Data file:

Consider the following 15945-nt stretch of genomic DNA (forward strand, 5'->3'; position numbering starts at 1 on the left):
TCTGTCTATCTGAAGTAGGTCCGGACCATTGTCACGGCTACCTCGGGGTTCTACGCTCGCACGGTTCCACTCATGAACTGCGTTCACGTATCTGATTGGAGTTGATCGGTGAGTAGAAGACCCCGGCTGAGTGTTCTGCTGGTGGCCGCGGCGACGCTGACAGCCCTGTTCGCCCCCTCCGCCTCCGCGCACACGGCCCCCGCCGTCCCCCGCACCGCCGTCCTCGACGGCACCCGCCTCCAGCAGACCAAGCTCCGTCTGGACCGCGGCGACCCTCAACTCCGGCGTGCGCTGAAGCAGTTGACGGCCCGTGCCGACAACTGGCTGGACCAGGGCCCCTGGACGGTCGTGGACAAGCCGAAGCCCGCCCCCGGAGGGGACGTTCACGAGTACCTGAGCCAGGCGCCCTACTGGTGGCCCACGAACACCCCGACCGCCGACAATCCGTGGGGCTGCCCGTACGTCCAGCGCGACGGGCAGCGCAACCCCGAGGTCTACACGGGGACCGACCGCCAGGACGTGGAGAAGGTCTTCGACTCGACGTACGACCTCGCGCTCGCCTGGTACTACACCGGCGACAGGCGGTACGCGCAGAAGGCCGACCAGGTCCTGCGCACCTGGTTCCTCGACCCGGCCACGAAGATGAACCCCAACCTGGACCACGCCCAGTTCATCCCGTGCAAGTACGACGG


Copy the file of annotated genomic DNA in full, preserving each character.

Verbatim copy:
Consider the following 15945-nt stretch of genomic DNA (forward strand, 5'->3'; position numbering starts at 1 on the left):
TCTGTCTATCTGAAGTAGGTCCGGACCATTGTCACGGCTACCTCGGGGTTCTACGCTCGCACGGTTCCACTCATGAACTGCGTTCACGTATCTGATTGGAGTTGATCGGTGAGTAGAAGACCCCGGCTGAGTGTTCTGCTGGTGGCCGCGGCGACGCTGACAGCCCTGTTCGCCCCCTCCGCCTCCGCGCACACGGCCCCCGCCGTCCCCCGCACCGCCGTCCTCGACGGCACCCGCCTCCAGCAGACCAAGCTCCGTCTGGACCGCGGCGACCCTCAACTCCGGCGTGCGCTGAAGCAGTTGACGGCCCGTGCCGACAACTGGCTGGACCAGGGCCCCTGGACGGTCGTGGACAAGCCGAAGCCCGCCCCCGGAGGGGACGTTCACGAGTACCTGAGCCAGGCGCCCTACTGGTGGCCCACGAACACCCCGACCGCCGACAATCCGTGGGGCTGCCCGTACGTCCAGCGCGACGGGCAGCGCAACCCCGAGGTCTACACGGGGACCGACCGCCAGGACGTGGAGAAGGTCTTCGACTCGACGTACGACCTCGCGCTCGCCTGGTACTACACCGGCGACAGGCGGTACGCGCAGAAGGCCGACCAGGTCCTGCGCACCTGGTTCCTCGACCCGGCCACGAAGATGAACCCCAACCTGGACCACGCCCAGTTCATCCCGTGCAAGTACGACGG